Why do we like and dislike certain foods, crave some whilst turning up our noses in disdain at others? Is there a twist in a gene that determines whether we gorge on cheese or refuse to eat fish? OK, maybe its nothing to do with genes, but instead is the result of conditioning, of what was dished up to us when children. As a parent I don’t think that stacks up. One infant can lick the bowl clean of one mushy mixture whilst another can have fun raspberry blowing it at everything within reach and cementing the strands of his hair with it.
It seems an accepted truth that children hate greens, and despite Popeye-like exhortations that spinach, cabbage and broccoli are good for them, much more fun is to be had by chucking around than by swallowing them. Do greens have a distinctive taste that renders them unpleasant to delicate palates, a whiff of iron, or a flavour of earthy minerals? Perhaps. Though I can’t remember any of my own offspring refusing greens. The ubiquitous onion was the vegetable that caused me to gurgle strangled screams.
Son number one didn’t like onions. If soup was liquidised he would eat it with relish. But when stew or mince was dished up, then every last shred of onion would be tracked down by him, chased around the plate, and piled meticulously at the side. It became something of a standing joke that he didn’t like onion, though he never complained about its inclusion in food, at least not that I remember. With infuriating patience he just tracked each morsel down and picked it out.
I suppose he would have been in his mid teens the year we spent Christmas and New Year in Malta. Between festivities we enjoyed driving around, and one day we headed for Gozo, the small island to the north. In a little seafood restaurant, son caused hilarity when he ordered fish soup and it came with assorted bits of fish swimming in onion-infested liquid. Not translucent slivers of onion, but generous quarters that came up for air like humpback whales each time he dipped in his spoon. Turn up his nose at it? Not at all. It was slurped down with relish as the rest of us sat, disbelief gouged on our faces, and watched him.
His response? These onions didn’t taste the same as the onions I dished up at home.
When into their late teens, nut allergies raised their heads. Walnuts made second son feel ill, whilst daughter developed a frightening allergic reaction to pistachio nuts. As allergies can hardly result from an insistence they eat their mince and tatties, perhaps there is something to my twisted gene theory. Though the same son’s immediate reaction, when young, to drinking undiluted orange squash did point our fingers at tartrazine colouring which numerous foods contained, including child medicines. So perhaps nuts are sprayed with chemicals and the reaction is to that.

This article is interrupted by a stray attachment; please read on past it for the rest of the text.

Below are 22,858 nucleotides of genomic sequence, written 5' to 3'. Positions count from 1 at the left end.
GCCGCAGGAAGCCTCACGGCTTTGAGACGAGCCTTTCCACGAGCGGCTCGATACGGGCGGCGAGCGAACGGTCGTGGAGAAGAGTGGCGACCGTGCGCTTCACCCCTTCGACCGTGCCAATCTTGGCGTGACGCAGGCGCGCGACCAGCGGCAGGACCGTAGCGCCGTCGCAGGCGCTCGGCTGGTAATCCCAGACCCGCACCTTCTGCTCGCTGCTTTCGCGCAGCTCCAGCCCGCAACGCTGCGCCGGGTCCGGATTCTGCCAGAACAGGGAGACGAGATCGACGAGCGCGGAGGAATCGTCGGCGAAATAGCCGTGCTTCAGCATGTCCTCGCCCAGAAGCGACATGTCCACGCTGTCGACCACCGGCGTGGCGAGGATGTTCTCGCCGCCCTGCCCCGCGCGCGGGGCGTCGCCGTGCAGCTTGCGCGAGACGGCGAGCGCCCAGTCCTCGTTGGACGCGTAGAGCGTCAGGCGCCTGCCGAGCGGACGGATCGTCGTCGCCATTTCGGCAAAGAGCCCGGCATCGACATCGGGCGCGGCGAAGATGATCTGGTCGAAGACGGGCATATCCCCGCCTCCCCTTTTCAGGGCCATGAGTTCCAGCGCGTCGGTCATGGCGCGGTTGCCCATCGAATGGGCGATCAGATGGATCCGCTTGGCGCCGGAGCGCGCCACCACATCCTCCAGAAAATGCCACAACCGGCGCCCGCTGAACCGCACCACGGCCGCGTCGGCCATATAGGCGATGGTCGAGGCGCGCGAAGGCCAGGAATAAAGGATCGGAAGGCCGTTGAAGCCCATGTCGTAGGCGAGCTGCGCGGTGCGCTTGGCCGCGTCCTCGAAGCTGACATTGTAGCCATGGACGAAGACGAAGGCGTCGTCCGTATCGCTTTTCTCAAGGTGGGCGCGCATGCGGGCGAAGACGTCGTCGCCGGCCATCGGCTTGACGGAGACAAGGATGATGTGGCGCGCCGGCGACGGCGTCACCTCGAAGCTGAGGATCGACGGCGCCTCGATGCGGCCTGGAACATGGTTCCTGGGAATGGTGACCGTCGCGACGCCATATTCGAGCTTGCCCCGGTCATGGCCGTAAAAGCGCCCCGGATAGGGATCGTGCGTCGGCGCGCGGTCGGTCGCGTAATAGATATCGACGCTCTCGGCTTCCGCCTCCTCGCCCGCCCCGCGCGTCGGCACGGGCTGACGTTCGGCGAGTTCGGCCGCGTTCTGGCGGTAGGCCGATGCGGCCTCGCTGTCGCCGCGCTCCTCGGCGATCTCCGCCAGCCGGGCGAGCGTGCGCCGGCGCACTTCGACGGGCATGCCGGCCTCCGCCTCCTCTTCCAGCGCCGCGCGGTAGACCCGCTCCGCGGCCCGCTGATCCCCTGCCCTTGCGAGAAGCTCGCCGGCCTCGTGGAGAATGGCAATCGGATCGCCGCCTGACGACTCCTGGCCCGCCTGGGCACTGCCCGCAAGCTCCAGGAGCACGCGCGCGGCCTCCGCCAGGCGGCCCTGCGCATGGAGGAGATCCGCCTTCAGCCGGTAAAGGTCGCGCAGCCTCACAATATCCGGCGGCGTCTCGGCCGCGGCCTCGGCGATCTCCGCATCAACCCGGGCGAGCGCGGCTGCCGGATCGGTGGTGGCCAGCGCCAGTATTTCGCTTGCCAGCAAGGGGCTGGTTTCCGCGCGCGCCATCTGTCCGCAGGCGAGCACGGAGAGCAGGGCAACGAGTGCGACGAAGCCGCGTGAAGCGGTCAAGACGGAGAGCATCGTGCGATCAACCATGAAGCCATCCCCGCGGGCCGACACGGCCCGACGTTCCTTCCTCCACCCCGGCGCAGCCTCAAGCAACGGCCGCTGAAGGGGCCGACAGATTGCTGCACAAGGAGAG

Fish was my bugbear. In my early childhood fish was urged on me. Fish was good for you, made your hair curly (or perhaps that was the black crusts of what was quaintly called a ‘plain’ loaf as opposed to ‘pan’ which was more upmarket). Fish was also cheap, especially if your father caught it on a line dangling from a wee boat in the Clyde. In those far-off days of my childhood, fish was still plentiful in the river and no-one raised the question of pollution. The asbestos and war surplus dumped nearby in the Clyde was ignored, perhaps not even known about. Only when the Americans came with their depot ship and submarines did worries grow over pollution and its possible effects.
Fish had bones that stuck between teeth and in the roof of your mouth, or even in your throat, necessitating the eating of a chunk of the aforementioned ‘plain’ loaf and black crust to dislodge it. To this day, I still regard fish with suspicion. Prawns, smoked salmon, tuna, all are fine. On a recent meal at a restaurant I ordered prawns in garlic butter with chilli. What was placed before me was a bowl of langoustines, meaty and deliciously mouth-tickling that will remain in my memory. Marinated herring is even on our menu, but otherwise I steer well clear.
Teenage summers spent on a jetty, seated on an upturned pail, shelling cockles for fishing parties, ensured I would never view cockles, mussels or any such marine fare as food that would pass my lips. The remembrance of those happy days of friendship and laughter, is still tinged by the clinging smell of buckets of ‘matured’ cockles.
It appears our enjoyment, or otherwise, of food is not merely based on taste but on other senses. In a fit of bravery I once tried octopus, or it may have been squid. It wasn’t so much the taste, or lack of it, I found off-putting it was the slimy leathery texture Ugh! The smell of mackerel is enough to make me run from the house, though I have to admit to a liking for husband’s mackerel pate. But, like my son and onions, that tastes different to the actual fish.